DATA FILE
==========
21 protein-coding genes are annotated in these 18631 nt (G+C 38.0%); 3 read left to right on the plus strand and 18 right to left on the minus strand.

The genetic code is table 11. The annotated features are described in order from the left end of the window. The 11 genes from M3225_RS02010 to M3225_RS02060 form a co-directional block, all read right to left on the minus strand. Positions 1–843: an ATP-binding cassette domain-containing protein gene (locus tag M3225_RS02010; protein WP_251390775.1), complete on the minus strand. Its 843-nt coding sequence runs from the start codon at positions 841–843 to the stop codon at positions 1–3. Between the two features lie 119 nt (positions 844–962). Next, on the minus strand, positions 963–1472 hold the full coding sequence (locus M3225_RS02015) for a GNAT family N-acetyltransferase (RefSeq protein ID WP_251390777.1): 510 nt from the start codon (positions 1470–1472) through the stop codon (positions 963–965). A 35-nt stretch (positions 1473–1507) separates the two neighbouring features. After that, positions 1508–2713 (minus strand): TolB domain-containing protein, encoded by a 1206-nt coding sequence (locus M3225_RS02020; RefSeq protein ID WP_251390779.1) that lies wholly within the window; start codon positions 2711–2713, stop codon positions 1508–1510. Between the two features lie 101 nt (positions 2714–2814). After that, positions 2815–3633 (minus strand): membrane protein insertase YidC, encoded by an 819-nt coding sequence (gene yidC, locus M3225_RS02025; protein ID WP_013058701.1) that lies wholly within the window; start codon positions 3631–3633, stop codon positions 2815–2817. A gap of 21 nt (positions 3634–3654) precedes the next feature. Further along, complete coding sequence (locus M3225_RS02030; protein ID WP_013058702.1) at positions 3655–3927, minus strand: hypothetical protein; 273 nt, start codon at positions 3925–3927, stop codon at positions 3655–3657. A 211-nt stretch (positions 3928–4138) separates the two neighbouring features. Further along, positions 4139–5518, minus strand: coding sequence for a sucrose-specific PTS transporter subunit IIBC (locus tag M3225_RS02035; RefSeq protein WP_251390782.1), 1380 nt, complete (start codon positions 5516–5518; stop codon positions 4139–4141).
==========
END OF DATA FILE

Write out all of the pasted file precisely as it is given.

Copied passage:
21 protein-coding genes are annotated in these 18631 nt (G+C 38.0%); 3 read left to right on the plus strand and 18 right to left on the minus strand.

The genetic code is table 11. The annotated features are described in order from the left end of the window. The 11 genes from M3225_RS02010 to M3225_RS02060 form a co-directional block, all read right to left on the minus strand. Positions 1–843: an ATP-binding cassette domain-containing protein gene (locus tag M3225_RS02010; protein WP_251390775.1), complete on the minus strand. Its 843-nt coding sequence runs from the start codon at positions 841–843 to the stop codon at positions 1–3. Between the two features lie 119 nt (positions 844–962). Next, on the minus strand, positions 963–1472 hold the full coding sequence (locus M3225_RS02015) for a GNAT family N-acetyltransferase (RefSeq protein ID WP_251390777.1): 510 nt from the start codon (positions 1470–1472) through the stop codon (positions 963–965). A 35-nt stretch (positions 1473–1507) separates the two neighbouring features. After that, positions 1508–2713 (minus strand): TolB domain-containing protein, encoded by a 1206-nt coding sequence (locus M3225_RS02020; RefSeq protein ID WP_251390779.1) that lies wholly within the window; start codon positions 2711–2713, stop codon positions 1508–1510. Between the two features lie 101 nt (positions 2714–2814). After that, positions 2815–3633 (minus strand): membrane protein insertase YidC, encoded by an 819-nt coding sequence (gene yidC, locus M3225_RS02025; protein ID WP_013058701.1) that lies wholly within the window; start codon positions 3631–3633, stop codon positions 2815–2817. A gap of 21 nt (positions 3634–3654) precedes the next feature. Further along, complete coding sequence (locus M3225_RS02030; protein ID WP_013058702.1) at positions 3655–3927, minus strand: hypothetical protein; 273 nt, start codon at positions 3925–3927, stop codon at positions 3655–3657. A 211-nt stretch (positions 3928–4138) separates the two neighbouring features. Further along, positions 4139–5518, minus strand: coding sequence for a sucrose-specific PTS transporter subunit IIBC (locus tag M3225_RS02035; RefSeq protein WP_251390782.1), 1380 nt, complete (start codon positions 5516–5518; stop codon positions 4139–4141).